Efraim Halevy was the ninth Director of the Mossad, and served from 1998-2002. He was born in England in 1934, and immigrated to Israel with his family in 1948. He is married with two children. He studied law, and before enlisting in the Mossad, was the editor of the journal, Monthly Survey, published by the Chief Education Officer.
In 1955–1957, he served as the general secretary of the National Union of Israeli Students, and visited countries behind the Iron Curtain as part of the efforts to establish and maintain ties with Jewish students in East European countries.
Halevy joined the Mossad in 1961 and advanced through its ranks, serving in senior command functions in the Tel Aviv headquarters and abroad. In the first decade of his service, he served in HQ functions, and was active in operations abroad in distant and difficult countries. From 1980–1985, he led the division responsible for bringing Ethiopian Jews to Israel as part of Operation Moses. He was also involved in establishing ties with intelligence services of countries with which Israel did not have diplomatic relations, including Arab countries.
From 1990–1995, he served as second-in-command to Mossad Director Shabtai Shavit. During this time, he served as an emissary and negotiator on behalf of Prime Minister Yitzhak Rabin in secret negotiations with King Hussein of Jordan, which eventually led to the signing of the peace agreement between Israel and Jordan in October 1994.
In 1995, Halevy retired from the Mossad. In 1996, he was appointed Israel’s ambassador to the European Union institutions in Brussels. In 1998, while serving in this function, he was asked by Prime Minister Benjamin Netanyahu to help resolve the crisis with Jordan provoked by the Khaled Mashal affair.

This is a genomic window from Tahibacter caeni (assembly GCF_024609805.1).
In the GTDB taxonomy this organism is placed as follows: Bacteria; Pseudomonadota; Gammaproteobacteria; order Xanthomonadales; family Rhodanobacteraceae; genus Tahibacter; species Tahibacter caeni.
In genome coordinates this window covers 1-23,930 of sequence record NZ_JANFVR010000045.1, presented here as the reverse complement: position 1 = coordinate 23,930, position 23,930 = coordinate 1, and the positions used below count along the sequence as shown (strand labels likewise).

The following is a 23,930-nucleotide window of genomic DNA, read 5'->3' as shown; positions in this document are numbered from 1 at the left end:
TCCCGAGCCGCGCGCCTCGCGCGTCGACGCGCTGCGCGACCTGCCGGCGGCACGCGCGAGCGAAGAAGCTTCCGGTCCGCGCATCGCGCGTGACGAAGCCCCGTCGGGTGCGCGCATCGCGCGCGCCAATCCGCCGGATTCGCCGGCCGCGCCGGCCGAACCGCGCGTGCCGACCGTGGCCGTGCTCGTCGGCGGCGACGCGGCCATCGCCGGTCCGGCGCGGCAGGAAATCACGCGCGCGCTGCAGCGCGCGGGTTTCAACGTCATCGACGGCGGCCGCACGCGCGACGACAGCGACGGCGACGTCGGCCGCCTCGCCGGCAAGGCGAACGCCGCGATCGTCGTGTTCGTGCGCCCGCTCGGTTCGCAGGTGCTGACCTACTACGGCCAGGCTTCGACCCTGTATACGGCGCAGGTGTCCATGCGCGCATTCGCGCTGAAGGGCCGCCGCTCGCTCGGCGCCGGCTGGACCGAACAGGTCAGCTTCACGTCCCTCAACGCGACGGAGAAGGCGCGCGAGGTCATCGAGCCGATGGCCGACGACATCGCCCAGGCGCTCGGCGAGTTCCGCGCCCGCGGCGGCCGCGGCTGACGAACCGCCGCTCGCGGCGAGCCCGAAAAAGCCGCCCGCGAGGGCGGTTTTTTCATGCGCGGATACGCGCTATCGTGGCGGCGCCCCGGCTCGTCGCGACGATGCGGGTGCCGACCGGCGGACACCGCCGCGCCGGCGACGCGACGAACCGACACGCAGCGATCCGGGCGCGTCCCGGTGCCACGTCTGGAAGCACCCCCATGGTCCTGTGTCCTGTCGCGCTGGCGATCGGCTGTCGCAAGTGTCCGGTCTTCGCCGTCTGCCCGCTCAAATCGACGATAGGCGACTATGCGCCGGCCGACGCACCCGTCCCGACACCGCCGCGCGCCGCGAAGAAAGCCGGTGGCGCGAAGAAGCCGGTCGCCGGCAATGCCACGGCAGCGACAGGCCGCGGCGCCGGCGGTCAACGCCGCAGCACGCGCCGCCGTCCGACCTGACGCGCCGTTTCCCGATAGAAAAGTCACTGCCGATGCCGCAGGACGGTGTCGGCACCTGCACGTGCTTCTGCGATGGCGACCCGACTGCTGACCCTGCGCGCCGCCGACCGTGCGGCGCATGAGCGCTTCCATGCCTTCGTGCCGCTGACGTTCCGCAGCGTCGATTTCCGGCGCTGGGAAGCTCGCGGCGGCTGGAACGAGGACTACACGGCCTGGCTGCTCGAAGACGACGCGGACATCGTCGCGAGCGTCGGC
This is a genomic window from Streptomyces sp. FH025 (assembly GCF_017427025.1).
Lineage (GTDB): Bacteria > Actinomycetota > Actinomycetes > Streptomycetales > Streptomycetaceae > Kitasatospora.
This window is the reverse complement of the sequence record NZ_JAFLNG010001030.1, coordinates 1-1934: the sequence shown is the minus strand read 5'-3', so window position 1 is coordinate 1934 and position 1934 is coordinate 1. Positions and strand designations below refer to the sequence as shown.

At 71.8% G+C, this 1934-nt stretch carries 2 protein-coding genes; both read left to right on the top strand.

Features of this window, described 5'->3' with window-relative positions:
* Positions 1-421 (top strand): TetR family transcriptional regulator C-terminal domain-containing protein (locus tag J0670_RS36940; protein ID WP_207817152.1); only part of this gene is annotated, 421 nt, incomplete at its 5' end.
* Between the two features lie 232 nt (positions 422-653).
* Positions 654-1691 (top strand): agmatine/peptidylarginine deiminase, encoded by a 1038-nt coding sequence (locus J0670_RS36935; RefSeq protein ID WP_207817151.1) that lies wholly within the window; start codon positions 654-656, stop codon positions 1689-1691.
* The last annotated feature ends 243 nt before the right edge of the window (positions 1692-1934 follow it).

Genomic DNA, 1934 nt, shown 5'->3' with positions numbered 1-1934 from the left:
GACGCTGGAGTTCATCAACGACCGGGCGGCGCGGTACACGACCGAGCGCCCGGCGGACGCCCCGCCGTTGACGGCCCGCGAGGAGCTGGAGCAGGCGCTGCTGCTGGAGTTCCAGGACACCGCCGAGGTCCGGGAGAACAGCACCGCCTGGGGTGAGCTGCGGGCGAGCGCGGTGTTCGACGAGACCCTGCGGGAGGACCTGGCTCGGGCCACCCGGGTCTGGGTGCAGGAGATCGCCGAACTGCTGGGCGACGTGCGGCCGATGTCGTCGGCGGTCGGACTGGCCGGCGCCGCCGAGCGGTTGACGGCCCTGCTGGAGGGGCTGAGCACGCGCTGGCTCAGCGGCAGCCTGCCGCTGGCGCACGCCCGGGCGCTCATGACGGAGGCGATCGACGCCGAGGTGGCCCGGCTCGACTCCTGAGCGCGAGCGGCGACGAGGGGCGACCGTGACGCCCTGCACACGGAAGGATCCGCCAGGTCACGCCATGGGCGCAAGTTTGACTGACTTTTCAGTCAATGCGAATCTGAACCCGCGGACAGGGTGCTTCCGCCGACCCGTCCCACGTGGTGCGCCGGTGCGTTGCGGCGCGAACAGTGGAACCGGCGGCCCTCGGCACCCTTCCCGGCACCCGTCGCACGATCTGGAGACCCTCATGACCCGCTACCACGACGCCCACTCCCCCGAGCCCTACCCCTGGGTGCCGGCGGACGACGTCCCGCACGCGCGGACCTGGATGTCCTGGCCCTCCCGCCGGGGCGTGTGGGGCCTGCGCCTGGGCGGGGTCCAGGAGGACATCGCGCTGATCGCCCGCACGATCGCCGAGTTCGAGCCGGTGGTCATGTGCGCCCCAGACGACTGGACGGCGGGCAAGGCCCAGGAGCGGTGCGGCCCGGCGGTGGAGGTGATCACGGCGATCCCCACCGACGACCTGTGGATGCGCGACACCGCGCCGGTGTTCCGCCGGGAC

Following the resignation of his predecessor, Major General (reserves) Danny Yatom, Netanyahu called upon Halevi to return to serve as Mossad chief. He served in that position during the terms of Prime Ministers Netanyahu, Ehud Barak, and Ariel Sharon, from 1998 until he retired in 2002.
After retiring, Prime Minister Sharon appointed Halevy head of the National Security Council, a position he held until resigning in mid-2003. Halevi later became head of the Shasha Center for Strategic Studies at Hebrew University.
In 2006, Halevy published the book, Man in the Shadows, which, in a way, is his autobiography. The book was translated into nine languages. The Arabic edition was issued jointly by publishers in Beirut and in Cairo, and its outer cover was stamped “Know thy enemy.”
Halevy was bestowed a special medal by the director of the CIA for his contribution to promoting Israel–U.S. relations; Istiqlal (first class) medal of the Kingdom of Jordan for his contribution to Israel–Jordan relations; and the Chaim Herzog Award for his contribution to Israel’s security and foreign relations.